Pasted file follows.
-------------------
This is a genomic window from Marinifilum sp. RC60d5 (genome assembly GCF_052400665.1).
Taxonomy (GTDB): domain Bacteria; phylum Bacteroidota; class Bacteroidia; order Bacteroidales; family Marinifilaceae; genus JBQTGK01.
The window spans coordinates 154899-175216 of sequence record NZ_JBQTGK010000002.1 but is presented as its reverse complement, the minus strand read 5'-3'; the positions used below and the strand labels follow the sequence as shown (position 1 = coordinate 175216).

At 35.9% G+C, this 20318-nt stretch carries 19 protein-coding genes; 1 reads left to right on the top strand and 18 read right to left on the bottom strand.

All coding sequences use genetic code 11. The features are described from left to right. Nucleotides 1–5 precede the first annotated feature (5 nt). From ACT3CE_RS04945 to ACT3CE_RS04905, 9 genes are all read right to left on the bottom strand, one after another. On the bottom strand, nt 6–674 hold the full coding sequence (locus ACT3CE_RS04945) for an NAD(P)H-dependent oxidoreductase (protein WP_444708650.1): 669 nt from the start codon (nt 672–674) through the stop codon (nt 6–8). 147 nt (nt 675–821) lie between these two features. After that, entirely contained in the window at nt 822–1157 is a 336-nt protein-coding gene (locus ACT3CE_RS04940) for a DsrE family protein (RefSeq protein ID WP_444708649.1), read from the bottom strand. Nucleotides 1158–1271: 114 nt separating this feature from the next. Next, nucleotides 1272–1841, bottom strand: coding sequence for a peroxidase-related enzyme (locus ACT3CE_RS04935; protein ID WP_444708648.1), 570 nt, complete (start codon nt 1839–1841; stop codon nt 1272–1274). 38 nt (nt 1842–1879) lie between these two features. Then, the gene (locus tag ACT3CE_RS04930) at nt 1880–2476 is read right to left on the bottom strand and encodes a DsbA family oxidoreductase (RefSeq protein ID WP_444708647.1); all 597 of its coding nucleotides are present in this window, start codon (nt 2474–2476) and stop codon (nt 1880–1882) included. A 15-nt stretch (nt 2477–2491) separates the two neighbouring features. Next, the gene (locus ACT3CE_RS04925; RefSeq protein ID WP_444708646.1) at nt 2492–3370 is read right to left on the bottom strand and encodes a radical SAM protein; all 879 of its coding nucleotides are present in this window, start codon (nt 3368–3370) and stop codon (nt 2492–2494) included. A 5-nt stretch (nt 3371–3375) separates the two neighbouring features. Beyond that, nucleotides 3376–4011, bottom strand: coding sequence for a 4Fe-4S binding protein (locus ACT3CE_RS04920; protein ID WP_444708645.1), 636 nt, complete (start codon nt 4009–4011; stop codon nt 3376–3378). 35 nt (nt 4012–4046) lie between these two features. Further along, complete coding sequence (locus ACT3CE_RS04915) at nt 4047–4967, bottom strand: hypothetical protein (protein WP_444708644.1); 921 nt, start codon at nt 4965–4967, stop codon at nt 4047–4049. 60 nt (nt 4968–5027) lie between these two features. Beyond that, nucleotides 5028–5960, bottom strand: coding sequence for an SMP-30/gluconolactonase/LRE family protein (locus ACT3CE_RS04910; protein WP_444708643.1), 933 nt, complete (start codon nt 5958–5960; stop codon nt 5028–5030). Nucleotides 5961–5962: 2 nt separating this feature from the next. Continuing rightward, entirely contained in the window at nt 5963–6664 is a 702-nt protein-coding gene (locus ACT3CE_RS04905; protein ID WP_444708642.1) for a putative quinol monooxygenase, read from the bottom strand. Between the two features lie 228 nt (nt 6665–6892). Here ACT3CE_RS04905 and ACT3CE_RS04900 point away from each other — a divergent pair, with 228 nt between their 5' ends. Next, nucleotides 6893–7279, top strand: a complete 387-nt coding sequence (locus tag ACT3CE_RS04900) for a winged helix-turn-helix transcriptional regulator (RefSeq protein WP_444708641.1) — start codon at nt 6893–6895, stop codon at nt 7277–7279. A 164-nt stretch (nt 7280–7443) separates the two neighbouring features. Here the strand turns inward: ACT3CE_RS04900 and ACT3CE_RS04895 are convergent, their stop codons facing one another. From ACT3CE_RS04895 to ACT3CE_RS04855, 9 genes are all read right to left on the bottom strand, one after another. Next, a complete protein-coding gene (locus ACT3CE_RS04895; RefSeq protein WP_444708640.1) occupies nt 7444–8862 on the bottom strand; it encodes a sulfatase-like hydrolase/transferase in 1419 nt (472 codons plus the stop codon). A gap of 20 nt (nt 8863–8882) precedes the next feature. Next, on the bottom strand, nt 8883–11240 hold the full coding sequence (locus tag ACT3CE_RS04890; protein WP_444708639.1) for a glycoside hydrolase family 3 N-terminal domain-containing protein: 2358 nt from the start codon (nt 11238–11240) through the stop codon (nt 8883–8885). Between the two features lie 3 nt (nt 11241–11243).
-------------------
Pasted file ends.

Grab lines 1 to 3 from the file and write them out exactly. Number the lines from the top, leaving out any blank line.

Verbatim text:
This is a genomic window from Marinifilum sp. RC60d5 (genome assembly GCF_052400665.1).
Taxonomy (GTDB): domain Bacteria; phylum Bacteroidota; class Bacteroidia; order Bacteroidales; family Marinifilaceae; genus JBQTGK01.
The window spans coordinates 154899-175216 of sequence record NZ_JBQTGK010000002.1 but is presented as its reverse complement, the minus strand read 5'-3'; the positions used below and the strand labels follow the sequence as shown (position 1 = coordinate 175216).